When a loved one passes away, either with or without an estate plan, the estate must be administered. The concept of estate administration, which refers to the process of overseeing all aspects of an estate, is essential both for the executors and heirs named in a decedent’s will. To be more specific, assets of the estate must be properly inventoried and accounted for, final expenses must be paid properly, and distributions must be made according to the terms of a trust.
Additionally, from the executor’s standpoint, it is important to recognize one’s duties and powers under state law. For heirs, they should remember that they have the right to evaluate the actions of executors and defend their legal protections, when applicable.
A St. Charles County estate administration lawyer is prepared to assist you during probate or with any other legal complications that arise. A diligent estate planning lawyer could work to explain the concept of estate administration and the vital role that it plays towards the end of your life. They could also help executors remain within the confines of the law when administering an estate or representing the interests of heirs.
What Is an Executor’s Role During Estate Administration?
Estate administration describes the process of making sure that probate goes as smoothly as possible. Specifically, during the probate stage of estate administration, the executor is the individual who takes temporary control of assets and distributes them to the appropriate parties. This includes creditors who have valid claims against the decedent and heirs who stand to inherit property through a will.
It is important to recognize that not just anyone can become an executor. Instead, an executor receives their powers through receipt of letters testamentary. These documents come from the probate court and enable the executor to act as the guardian of the assets in the estate.
Executors have many important duties that they use to keep everything under control. For instance, they can open bank accounts, preserve the value of an estate’s assets, and pay all taxes and fees associated with that property.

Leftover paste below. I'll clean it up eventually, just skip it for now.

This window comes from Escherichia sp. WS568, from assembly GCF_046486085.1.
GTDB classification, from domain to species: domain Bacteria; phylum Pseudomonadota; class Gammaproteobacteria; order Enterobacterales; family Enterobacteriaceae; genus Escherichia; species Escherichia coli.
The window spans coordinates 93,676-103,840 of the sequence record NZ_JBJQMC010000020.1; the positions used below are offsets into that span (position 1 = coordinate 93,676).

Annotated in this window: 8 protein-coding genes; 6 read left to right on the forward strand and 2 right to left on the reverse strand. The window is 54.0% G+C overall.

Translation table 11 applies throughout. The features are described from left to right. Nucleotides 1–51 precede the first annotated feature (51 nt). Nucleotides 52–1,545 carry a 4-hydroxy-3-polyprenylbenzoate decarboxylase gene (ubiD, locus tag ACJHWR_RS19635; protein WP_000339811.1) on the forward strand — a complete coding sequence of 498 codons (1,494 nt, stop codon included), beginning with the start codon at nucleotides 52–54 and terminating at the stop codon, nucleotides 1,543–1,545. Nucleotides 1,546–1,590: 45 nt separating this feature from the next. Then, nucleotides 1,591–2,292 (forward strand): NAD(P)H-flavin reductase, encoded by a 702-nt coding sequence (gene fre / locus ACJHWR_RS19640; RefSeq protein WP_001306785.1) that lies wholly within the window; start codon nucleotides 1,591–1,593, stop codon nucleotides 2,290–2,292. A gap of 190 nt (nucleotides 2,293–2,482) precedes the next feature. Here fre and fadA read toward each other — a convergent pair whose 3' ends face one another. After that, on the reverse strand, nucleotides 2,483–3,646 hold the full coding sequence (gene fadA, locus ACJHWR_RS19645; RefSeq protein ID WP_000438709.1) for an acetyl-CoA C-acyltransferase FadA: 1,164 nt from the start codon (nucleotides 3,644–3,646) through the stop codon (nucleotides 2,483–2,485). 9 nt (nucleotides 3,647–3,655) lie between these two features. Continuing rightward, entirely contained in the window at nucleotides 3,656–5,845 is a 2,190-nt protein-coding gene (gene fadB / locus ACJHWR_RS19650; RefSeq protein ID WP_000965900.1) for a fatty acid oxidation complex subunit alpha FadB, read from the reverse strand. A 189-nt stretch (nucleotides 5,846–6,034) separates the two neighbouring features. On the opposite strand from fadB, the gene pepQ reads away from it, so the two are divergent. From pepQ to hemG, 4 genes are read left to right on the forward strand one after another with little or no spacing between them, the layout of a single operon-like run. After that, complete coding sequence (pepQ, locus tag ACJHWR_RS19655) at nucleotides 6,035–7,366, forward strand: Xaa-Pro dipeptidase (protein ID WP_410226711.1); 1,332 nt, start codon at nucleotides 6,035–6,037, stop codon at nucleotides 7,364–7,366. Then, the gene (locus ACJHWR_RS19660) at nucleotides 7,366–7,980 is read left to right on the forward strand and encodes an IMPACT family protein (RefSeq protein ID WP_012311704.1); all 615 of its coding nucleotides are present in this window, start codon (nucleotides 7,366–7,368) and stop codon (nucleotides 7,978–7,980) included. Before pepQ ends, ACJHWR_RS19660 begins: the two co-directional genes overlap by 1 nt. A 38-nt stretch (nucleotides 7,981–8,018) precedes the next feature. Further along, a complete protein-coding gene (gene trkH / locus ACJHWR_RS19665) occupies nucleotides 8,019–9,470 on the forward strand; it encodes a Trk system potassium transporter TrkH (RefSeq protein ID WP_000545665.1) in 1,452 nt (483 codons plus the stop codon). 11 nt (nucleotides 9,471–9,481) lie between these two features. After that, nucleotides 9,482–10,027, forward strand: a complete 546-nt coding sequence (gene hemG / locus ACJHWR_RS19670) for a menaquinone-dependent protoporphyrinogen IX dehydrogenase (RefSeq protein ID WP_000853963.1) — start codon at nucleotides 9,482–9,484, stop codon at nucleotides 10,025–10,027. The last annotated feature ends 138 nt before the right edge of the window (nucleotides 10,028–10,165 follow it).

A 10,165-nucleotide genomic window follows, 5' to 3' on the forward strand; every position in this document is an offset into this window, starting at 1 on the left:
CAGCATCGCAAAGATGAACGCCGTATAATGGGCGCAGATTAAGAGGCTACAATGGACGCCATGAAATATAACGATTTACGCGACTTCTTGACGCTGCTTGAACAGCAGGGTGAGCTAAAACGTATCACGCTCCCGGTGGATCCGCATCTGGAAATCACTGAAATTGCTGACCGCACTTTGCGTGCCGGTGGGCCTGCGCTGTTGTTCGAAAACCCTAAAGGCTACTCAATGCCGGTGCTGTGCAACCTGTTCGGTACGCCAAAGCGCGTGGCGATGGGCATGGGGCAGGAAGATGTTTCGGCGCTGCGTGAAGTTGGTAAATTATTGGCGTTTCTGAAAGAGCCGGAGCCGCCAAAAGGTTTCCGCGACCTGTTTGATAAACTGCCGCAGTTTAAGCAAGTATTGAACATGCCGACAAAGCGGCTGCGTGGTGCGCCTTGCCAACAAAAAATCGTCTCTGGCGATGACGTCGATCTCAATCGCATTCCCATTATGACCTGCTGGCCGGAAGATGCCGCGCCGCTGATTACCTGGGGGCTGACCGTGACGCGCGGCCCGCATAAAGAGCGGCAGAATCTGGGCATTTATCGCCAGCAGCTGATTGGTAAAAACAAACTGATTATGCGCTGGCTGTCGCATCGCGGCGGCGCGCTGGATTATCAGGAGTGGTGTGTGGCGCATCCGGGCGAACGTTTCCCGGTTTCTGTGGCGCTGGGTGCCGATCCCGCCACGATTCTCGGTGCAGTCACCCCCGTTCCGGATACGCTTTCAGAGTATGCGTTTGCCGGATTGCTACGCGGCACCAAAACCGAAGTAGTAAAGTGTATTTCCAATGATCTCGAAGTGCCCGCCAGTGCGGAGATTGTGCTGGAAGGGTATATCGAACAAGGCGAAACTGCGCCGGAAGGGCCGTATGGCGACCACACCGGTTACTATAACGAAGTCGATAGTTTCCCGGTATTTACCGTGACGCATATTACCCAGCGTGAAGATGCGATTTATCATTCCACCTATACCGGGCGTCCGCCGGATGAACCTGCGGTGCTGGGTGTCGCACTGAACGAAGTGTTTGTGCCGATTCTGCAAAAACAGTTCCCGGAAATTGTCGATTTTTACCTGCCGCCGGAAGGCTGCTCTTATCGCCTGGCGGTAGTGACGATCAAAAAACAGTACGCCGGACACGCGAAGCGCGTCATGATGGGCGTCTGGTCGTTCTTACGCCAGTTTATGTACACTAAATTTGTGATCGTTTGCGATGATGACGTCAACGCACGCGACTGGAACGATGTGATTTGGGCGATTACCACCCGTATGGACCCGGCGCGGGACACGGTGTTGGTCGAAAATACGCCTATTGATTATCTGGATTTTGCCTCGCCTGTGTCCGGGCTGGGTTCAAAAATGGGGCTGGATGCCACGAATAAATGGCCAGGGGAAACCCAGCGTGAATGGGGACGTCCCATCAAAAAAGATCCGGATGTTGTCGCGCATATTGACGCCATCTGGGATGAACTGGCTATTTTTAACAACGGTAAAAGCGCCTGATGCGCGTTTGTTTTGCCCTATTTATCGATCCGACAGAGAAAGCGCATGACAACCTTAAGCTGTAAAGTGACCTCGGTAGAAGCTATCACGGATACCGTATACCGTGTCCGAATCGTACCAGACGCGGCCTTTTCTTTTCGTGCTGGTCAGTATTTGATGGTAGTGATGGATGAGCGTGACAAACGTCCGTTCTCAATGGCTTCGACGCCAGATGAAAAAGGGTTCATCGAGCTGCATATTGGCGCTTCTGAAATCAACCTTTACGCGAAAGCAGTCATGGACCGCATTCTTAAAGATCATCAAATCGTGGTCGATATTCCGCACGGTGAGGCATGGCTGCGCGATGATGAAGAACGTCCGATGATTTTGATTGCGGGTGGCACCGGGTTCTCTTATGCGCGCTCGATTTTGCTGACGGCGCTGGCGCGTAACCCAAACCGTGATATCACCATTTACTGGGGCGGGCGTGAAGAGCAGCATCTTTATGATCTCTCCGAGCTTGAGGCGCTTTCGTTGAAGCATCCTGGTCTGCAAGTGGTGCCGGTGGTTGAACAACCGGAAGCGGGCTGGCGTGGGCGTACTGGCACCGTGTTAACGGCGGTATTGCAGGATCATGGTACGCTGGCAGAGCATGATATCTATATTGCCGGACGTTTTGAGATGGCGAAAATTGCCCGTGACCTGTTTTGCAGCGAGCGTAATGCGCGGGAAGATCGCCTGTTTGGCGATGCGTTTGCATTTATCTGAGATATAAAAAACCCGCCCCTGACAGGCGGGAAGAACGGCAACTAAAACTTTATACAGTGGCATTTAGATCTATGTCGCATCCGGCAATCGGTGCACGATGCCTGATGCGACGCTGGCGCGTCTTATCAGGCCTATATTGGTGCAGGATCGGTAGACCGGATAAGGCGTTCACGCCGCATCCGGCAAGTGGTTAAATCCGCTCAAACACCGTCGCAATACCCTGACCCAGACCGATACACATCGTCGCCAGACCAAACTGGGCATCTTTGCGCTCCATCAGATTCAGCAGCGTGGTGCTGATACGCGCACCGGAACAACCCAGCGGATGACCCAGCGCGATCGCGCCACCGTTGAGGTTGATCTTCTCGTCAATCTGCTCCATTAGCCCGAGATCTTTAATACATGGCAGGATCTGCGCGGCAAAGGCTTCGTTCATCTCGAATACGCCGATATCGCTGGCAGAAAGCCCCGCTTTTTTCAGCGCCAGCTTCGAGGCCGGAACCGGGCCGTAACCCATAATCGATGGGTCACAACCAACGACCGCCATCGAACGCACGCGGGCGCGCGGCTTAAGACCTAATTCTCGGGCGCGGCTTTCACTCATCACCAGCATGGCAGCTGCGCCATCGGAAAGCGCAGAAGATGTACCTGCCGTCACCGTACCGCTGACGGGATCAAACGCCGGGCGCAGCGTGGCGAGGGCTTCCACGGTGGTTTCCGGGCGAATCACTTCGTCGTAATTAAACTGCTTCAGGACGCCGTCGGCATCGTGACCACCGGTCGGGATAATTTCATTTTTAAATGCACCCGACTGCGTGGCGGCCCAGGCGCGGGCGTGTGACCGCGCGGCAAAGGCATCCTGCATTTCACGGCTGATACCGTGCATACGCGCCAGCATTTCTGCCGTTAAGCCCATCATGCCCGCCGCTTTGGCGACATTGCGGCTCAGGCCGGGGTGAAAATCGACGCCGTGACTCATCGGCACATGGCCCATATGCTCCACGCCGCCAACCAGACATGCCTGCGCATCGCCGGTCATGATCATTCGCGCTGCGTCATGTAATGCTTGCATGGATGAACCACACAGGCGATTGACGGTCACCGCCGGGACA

However, these powers are not unlimited. Executors are required to always act in the best interests of the estate, and only perform what another reasonable person would do in their role. This means that they must take actions to protect the value of the estate and remember that they are a servant acting for the benefit of heirs. If a recently appointed executor is confused about their powers, rights, and obligations during estate planning, a knowledgeable attorney in St. Charles County could answer any kind of question.
How Could an Attorney Help with Estate Administration?
When it comes to effective estate administration, both executors and heirs could benefit from seeking out the assistance of a legal representative. Executors will want to better understand their role under the law and ensure that their actions do not lead to legal complications. For instance, a probate court may require that an executor provide a bond to ensure their compliance with their obligations to Missouri Revised Statute § 473.157. Failing to properly perform all of one’s duties as an executor could see a person being personally liable for the forfeiture of this bond.
Meanwhile, an attorney could also help people who believe that improper estate administration has led to a significant loss of their estate’s value. MO Rev. Stat. § 473.140 says that a court may act on its own initiative to remove an executor who is not performing as they should be. Interested parties may also petition a court to take this step. Removing an executor might, thankfully, leave that individual personally liable for any damage to the estate. If a family is concerned that their executor is mishandling the process of estate administration, they should consult a dedicated lawyer in St. Charles County.
Contact a St. Charles County Estate Administration Attorney Immediately
Executors of estates play a vital role in estate administration. When these people or organizations receive their legal authority from a probate court, they have an obligation under the law to carefully protect the assets in question. Failure to do so could see this party losing their privileges and being personally responsible for resulting damage.
Depending on your family’s situation, a St. Charles County estate administration lawyer may be able to help you. If you have learned that you have been nominated to serve as an executor, they could work to guide you down the right path. If you suspect that an executor has violated the law or their duty to the estate, one of our seasoned attorneys could help you remove that party from their position and pursue appropriate compensation. Reach out today to learn more.